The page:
NACHMO Dance Collaboration

Over the past month I’ve been working on a collaboration that’s totally new to me—pairing painting with live improvisational dance.

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Photo from final performance at the Dance Complex

I was approached by a pair of dancers creating a work for a NACHMO (National Choreography Month) presentation in Cambridge because they sensed some overlaps between our approaches. I spent some time in rehearsal with them talking about the process of drawing compared to dancing, and there were a lot more similarities than I would have guessed!

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The challenges in this collaboration were fascinating. Every time I came across some difficulty there was an interesting question about what made it difficult, so we had a lot of great philosophical talks.

One of the recurring themes was the fact that both dance and drawing are time-based (as in, they both occur over time)—but it’s only in dance where that’s a given; in drawing the time-based process is hidden behind the final work.

We also struggled to create a process which had feedback in both directions. For the first few rehearsals I was just experimenting with ways to document the dancers as they moved across the floor, or in the different angles of their bodies.

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Glyphs responding to dancer movements

We gradually came up with some options for the dancers to work off of what I created as well. This led to some interesting moments in rehearsal where I was aware that a dancer I was documenting was echoing my drawing, creating a short-term positive feedback loop.

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Last Saturday was the final performance. I had just gotten in from 1.5 weeks in London and had not heard the music or seen the final versions of the scores (rules/patterns for the dances) that the dancers had come up with, and we’d never rehearsed under the kind of conditions in the performance space. But the experience of drawing in tandem with movement was just as exciting despite the changes. I found myself feeling bad for the audience: no one, probably not even the dancers, has as complete a view of the work as I do. It really is about movement in the moment, and I was both creating and experiencing that performance in full.

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Performance drawing (left) next to rehearsal drawings

Eyeo Show & Tell

I presented my work at the Eyeo Festival’s show & tell sessions today, focusing on the way that expanding my practice to animation and Processing has fed back into my traditional media artwork.

Download my EYEO 2015 show and tell slides as a PDF

Some animations from my talk:

New York mini residency

Over Thanksgiving I took about two weeks away from my home studio practice and set up a mini residency project. It was basically a residency dry-run: I was interested in figuring out what kinds of tools, materials and setup I’d need. I definitely learned a lot in that regard, and I also made some drawings that pushed my work in new directions.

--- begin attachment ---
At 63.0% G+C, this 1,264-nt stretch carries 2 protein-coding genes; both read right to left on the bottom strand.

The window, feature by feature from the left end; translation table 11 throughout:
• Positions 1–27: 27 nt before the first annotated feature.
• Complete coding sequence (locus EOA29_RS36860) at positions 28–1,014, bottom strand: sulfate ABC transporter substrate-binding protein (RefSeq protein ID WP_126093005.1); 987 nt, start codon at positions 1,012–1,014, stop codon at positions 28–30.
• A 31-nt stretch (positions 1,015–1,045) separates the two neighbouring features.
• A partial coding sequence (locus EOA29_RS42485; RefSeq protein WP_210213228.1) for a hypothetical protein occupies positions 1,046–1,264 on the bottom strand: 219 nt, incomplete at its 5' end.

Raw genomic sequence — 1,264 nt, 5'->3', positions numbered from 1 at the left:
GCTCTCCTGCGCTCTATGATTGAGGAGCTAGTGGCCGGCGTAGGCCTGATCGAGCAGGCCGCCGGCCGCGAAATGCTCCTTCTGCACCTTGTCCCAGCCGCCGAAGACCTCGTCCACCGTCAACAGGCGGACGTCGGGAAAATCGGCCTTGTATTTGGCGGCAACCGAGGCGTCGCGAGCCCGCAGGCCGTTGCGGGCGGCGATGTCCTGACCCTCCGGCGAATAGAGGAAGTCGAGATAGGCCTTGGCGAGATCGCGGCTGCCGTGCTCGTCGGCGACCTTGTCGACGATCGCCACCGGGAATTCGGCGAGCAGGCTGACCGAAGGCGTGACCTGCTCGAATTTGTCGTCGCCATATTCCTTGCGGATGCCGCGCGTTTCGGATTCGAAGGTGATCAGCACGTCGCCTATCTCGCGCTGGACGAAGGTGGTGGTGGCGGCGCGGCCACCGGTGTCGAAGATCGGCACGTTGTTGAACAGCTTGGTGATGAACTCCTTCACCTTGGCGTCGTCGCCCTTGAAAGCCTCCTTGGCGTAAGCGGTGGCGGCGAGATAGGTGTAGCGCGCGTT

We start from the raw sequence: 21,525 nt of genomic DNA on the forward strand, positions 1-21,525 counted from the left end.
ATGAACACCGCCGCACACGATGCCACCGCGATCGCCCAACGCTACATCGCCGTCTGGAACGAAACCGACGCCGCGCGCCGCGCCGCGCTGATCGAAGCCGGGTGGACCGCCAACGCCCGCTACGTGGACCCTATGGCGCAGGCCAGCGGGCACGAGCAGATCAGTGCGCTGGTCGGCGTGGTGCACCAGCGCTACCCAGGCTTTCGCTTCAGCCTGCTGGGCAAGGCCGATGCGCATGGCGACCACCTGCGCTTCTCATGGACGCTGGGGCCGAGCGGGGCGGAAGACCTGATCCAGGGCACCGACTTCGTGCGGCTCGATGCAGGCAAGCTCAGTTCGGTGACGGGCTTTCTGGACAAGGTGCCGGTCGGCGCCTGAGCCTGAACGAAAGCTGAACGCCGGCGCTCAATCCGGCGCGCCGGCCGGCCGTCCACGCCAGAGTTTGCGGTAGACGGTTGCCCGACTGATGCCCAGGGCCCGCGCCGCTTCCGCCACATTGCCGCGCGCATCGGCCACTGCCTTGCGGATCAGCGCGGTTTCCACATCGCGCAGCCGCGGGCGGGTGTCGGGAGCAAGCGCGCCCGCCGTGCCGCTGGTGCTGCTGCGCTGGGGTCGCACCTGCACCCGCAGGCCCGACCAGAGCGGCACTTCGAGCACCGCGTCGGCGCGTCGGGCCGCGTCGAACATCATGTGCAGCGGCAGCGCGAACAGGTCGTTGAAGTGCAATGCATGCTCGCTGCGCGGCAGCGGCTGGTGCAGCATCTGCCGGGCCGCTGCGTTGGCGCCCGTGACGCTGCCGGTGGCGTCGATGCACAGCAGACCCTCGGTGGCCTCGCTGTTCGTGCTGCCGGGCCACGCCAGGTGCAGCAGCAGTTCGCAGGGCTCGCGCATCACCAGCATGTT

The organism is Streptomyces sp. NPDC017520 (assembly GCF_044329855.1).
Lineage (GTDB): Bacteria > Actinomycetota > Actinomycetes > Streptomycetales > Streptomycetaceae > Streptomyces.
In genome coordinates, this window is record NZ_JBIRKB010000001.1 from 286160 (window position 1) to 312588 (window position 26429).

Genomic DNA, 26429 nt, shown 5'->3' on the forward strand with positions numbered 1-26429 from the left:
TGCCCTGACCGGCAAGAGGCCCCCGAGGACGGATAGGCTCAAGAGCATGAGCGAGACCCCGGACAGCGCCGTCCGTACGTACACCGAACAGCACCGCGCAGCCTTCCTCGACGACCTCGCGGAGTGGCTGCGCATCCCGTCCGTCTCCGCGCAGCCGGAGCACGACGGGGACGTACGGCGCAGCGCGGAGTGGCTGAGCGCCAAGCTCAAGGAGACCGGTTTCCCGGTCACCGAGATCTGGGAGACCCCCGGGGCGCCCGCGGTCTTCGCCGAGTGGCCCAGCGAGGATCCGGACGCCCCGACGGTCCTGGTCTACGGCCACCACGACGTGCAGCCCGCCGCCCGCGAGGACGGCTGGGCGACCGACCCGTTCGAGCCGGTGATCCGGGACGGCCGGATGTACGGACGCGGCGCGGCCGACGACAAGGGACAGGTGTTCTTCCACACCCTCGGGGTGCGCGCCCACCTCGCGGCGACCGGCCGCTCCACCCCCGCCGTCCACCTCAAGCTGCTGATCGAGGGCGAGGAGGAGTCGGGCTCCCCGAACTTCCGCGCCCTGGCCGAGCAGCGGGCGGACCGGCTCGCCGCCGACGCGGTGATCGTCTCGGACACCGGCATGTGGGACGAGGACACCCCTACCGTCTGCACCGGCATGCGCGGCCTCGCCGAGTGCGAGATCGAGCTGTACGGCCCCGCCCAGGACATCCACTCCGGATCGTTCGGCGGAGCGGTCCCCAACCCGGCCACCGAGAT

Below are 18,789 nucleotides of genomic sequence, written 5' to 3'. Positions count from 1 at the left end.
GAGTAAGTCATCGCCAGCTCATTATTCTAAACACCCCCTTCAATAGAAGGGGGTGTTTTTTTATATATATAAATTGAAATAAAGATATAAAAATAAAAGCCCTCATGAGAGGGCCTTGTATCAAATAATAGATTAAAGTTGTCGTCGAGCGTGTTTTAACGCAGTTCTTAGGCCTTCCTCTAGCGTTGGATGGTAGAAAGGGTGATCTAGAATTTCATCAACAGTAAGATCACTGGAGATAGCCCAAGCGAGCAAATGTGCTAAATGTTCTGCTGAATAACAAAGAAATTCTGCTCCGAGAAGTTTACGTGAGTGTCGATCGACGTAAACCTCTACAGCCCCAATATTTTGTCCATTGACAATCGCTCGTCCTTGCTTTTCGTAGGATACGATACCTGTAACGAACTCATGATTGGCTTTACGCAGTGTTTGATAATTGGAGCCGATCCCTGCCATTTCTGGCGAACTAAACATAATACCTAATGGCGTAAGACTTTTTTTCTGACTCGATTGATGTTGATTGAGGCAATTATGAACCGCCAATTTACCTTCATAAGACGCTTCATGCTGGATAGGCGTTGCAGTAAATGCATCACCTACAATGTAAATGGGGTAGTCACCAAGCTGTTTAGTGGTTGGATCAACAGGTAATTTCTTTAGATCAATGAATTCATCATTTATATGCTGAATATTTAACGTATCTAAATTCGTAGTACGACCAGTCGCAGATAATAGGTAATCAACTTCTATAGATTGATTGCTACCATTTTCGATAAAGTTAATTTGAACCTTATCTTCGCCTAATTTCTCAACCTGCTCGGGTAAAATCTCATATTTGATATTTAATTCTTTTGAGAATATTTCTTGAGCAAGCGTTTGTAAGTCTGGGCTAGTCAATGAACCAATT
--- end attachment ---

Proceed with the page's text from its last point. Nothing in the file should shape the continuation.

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CSArt Project Completion

(My biggest project of the summer was CSArt—I’ve shared more about the project and work-in-progress updates here and here)

Last week was the CSArt Harvest Party, where collectors who bought shares could pick up their bags full of 9 different original artworks. It was fun to meet some of the shareholders and to see the other artists again after we’d been working hard on our projects for so long. I’m most excited to see my pieces all together!

Once I finished all 50, we scanned them and put them up on a page of this site here:

emilygarfield.com/iterative-landscape

Individually, each is a unique map of an imagined place, but since I drew all the roads to connect to the next piece in the series, when they’re all together it’s a very different object. There are islands and shapes that crop up between adjoining maps that I didn’t even anticipate. Go explore at that link to see more!

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Leaf Print Maps

For a while I’ve been brainstorming ways to combine plants and maps. I was originally inspired by a call for art from the Arboretum, but it’s also been interesting to me since they’re two things I get really excited about so there must be some way they can work together. I had an idea to do something specimen-inspired, and drew out some ideas:

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I tried drawing on actual leaves, which was fun but less than archival. But I had more success drawing around leaf prints.

I tried a few ways to make prints, including painting leaves with wash and leaving them pressed against watercolor paper to dry:

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The detail came out pretty well, although I was initially disappointed by the spottiness. As I played with the forms, though, I realized I could draw hybrids of leaves and maps, using mapping to fill out the missing spaces of the leaf print. I like how they came out!

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The above array of leaf prints was accepted into the Arboretum show, so it will be on view for the reception on Thursday, September 18th from 6-8 and through JP Open Studios weekend (September 20-21) from 10am-5pm at the Arboretum exhibition hall.